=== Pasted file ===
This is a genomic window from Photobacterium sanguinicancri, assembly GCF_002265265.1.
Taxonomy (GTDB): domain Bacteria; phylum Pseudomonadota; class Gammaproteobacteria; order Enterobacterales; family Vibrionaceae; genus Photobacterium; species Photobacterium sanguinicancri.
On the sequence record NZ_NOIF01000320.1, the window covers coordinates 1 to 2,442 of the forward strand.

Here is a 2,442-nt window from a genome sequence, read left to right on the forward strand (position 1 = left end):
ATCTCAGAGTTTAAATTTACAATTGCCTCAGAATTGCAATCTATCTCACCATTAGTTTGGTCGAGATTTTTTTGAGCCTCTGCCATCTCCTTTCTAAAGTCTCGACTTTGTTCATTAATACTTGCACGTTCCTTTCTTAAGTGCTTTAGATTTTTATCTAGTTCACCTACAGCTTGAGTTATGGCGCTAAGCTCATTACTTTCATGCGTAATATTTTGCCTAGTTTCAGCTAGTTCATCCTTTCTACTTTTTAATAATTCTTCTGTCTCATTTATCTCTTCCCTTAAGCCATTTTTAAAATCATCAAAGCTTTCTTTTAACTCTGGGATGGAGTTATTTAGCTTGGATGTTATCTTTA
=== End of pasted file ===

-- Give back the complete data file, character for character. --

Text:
This is a genomic window from Photobacterium sanguinicancri, assembly GCF_002265265.1.
Taxonomy (GTDB): domain Bacteria; phylum Pseudomonadota; class Gammaproteobacteria; order Enterobacterales; family Vibrionaceae; genus Photobacterium; species Photobacterium sanguinicancri.
On the sequence record NZ_NOIF01000320.1, the window covers coordinates 1 to 2,442 of the forward strand.

Here is a 2,442-nt window from a genome sequence, read left to right on the forward strand (position 1 = left end):
ATCTCAGAGTTTAAATTTACAATTGCCTCAGAATTGCAATCTATCTCACCATTAGTTTGGTCGAGATTTTTTTGAGCCTCTGCCATCTCCTTTCTAAAGTCTCGACTTTGTTCATTAATACTTGCACGTTCCTTTCTTAAGTGCTTTAGATTTTTATCTAGTTCACCTACAGCTTGAGTTATGGCGCTAAGCTCATTACTTTCATGCGTAATATTTTGCCTAGTTTCAGCTAGTTCATCCTTTCTACTTTTTAATAATTCTTCTGTCTCATTTATCTCTTCCCTTAAGCCATTTTTAAAATCATCAAAGCTTTCTTTTAACTCTGGGATGGAGTTATTTAGCTTGGATGTTATCTTTA